Tribune Media Services, May 14, 2003 (Opinion)
The National Association of Evangelicals NAE convened a meeting in Washington last week to urge their mostly conservative Christian leaders to tone down “dangerous” and “unhelpful” remarks about Islam. Concerns were raised over comments by the Revs. Franklin Graham, Pat Robertson and others that Islam is inherently “wicked” and violent. NAE leaders worry that such statements endanger Christian missionaries around the world. They proposed new guidelines for churches to follow in relating to Muslims.
Doesn’t the NAE have it backward? The most incendiary language is not coming from Christian leaders in this country, but from Muslim clergy overseas and occasionally from Muslim pulpits and schools in the United States. There is no Christian or Jewish doctrine that mandates followers of those faiths to kill people who disagree with them and to make the state in which they reside subject to their interpretation of holy writ. If one converts to Islam from any religion (or no religion) in the United States, his life is not put in danger. In America, one may take God’s name in vain without fear of temporal punishment, unlike in many Muslim countries where even perceived blasphemy can result in the death penalty. Ask Salman Rushdie, who remains the target of a fatwa calling for his assassination for writing The Satanic Verses, a book that offended some Muslim leaders.
The NAE should be calling on members of the radical Islamic clergy to tone down their rhetoric. It should also be asking “moderate” Muslim clergy to isolate the extremists within their faith and to deprive them of legitimacy if they speak and act outside the will of mainstream Islamic doctrines.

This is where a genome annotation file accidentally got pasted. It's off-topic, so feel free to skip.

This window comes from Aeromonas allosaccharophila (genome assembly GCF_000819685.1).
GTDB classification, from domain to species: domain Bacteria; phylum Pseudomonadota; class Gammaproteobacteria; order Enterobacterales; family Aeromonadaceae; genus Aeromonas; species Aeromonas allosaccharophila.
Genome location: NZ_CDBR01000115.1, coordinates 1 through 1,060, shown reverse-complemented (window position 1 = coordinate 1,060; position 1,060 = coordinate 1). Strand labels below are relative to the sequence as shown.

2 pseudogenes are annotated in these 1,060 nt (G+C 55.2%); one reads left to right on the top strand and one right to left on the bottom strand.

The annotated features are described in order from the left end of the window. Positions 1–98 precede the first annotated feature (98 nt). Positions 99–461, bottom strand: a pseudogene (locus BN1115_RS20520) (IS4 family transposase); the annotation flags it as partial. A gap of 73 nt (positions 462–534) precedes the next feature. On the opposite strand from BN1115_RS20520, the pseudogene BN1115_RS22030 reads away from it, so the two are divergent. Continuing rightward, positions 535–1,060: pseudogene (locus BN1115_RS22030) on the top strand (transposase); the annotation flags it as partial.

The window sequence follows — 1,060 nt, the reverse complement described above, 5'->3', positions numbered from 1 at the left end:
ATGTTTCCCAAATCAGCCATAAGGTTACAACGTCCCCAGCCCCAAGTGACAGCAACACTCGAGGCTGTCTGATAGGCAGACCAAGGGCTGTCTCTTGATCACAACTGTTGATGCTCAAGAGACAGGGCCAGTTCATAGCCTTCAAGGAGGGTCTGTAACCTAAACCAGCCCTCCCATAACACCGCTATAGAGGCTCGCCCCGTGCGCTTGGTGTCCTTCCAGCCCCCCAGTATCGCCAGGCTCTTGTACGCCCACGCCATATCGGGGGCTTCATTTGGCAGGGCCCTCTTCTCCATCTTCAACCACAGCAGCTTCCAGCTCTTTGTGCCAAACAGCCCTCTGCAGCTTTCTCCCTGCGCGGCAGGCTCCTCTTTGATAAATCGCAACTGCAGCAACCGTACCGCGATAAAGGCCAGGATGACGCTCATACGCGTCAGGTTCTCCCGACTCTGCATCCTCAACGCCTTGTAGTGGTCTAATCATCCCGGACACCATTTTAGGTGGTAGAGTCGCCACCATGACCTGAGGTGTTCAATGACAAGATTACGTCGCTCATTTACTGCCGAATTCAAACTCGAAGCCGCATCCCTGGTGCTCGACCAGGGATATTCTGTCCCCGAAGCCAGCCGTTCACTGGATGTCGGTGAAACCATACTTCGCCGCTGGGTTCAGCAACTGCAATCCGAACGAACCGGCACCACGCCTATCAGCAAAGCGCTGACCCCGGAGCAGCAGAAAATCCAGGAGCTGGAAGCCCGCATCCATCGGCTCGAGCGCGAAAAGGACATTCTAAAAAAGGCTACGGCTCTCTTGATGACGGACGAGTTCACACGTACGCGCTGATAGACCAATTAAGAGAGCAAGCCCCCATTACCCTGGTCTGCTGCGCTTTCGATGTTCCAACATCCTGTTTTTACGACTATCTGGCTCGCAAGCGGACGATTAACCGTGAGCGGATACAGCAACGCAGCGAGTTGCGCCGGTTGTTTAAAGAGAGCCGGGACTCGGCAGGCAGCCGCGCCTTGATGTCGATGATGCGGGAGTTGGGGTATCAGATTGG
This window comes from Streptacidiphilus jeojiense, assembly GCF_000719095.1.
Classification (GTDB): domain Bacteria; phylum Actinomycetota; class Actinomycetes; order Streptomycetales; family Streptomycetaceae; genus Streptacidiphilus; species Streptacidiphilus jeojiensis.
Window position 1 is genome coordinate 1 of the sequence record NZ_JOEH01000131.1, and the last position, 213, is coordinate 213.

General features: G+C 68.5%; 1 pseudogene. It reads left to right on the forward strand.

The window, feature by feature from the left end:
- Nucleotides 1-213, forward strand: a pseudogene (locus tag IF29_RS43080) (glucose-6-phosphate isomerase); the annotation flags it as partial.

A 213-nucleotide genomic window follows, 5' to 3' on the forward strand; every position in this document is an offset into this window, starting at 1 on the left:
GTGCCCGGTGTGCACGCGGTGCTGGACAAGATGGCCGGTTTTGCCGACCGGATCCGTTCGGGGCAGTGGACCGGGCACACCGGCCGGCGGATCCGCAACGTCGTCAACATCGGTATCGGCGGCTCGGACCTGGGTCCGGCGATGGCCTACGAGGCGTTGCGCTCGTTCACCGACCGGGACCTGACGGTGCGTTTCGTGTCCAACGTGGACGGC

As chronicled in this column over several years, invective against Christians, Jews and all other non-Muslims regarded as “infidels” rains down from Islamic pulpits throughout the world. The harsh rhetoric makes reference to Quranic justifications of violent means to religious ends. These include the takeover of not only the “West Bank,” but all of Israel. Why would such people negotiate with “infidel” diplomats who represent “the great Satan” and settle for less when they believe their God wants them to take it all?
Christianity and Judaism — at least as practiced in the West — believe in separation of church and state. While these faiths see the state as having been instituted by God, they do not universally view the state as a means by which God accomplishes his will. Islamic eschatology is somewhat different. Many Muslims believe the state is an arm of God that he uses to achieve his will. That includes, they believe, forcing those who do not believe to submit to those who do.
Many Muslims are taught that land once possessed by Islam — even if it was taken by force from others — remains holy Islamic territory. Such “lost lands” are to be restored to their “rightful rule.” These doctrines suggest that not only is Israel in jeopardy but also large parts of southern Europe, Spain and North Africa, which were once dominated by Islam.
If these are no longer prevailing Islamic beliefs (as forceful dominance of the Middle East or any other part of the world was long ago rejected by Christians), then let leading Islamic clerics and theologians say so. They should initiate conferences to “tone down” the rhetoric coming from the mouths and writings of their fellow Muslims.
The NAE leaders make a classic Western mistake. They believe that what they say and do shapes the thinking and behavior of those who regard them as infidels. For centuries Christian missionaries have been murdered by religious and political terrorists. That risk goes with the job. They are not likely to be in less danger because of the rhetoric of certain American preachers.
Christians and Jews aren’t declaring war on the world, and they are not hijacking airplanes to fly into buildings or blowing themselves up among civilians. Those who do claim their mandate is from Islam. The shoe is on the wrong foot.